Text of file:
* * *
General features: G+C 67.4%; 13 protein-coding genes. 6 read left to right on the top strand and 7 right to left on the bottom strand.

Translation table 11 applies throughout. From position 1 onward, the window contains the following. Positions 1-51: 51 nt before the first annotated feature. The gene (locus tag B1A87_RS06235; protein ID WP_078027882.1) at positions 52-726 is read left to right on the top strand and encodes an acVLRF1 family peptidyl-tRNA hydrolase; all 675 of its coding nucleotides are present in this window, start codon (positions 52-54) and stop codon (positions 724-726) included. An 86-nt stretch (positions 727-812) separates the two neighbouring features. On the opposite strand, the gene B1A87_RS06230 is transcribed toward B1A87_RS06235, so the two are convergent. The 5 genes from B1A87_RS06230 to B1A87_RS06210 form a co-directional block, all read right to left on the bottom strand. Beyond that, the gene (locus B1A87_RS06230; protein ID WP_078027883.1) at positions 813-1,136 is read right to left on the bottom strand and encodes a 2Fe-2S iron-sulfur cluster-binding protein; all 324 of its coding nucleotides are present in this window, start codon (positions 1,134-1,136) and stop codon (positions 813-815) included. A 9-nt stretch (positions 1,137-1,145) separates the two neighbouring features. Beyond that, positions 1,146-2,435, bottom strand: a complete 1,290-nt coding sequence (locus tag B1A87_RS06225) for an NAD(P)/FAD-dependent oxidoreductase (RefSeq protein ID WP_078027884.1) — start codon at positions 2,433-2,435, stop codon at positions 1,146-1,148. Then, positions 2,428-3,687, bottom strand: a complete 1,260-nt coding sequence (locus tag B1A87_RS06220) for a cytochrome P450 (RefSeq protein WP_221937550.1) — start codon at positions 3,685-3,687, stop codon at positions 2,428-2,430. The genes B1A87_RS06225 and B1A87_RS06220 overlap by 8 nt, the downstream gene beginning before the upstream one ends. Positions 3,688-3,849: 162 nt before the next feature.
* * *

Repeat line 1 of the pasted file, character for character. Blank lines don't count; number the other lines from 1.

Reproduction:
General features: G+C 67.4%; 13 protein-coding genes. 6 read left to right on the top strand and 7 right to left on the bottom strand.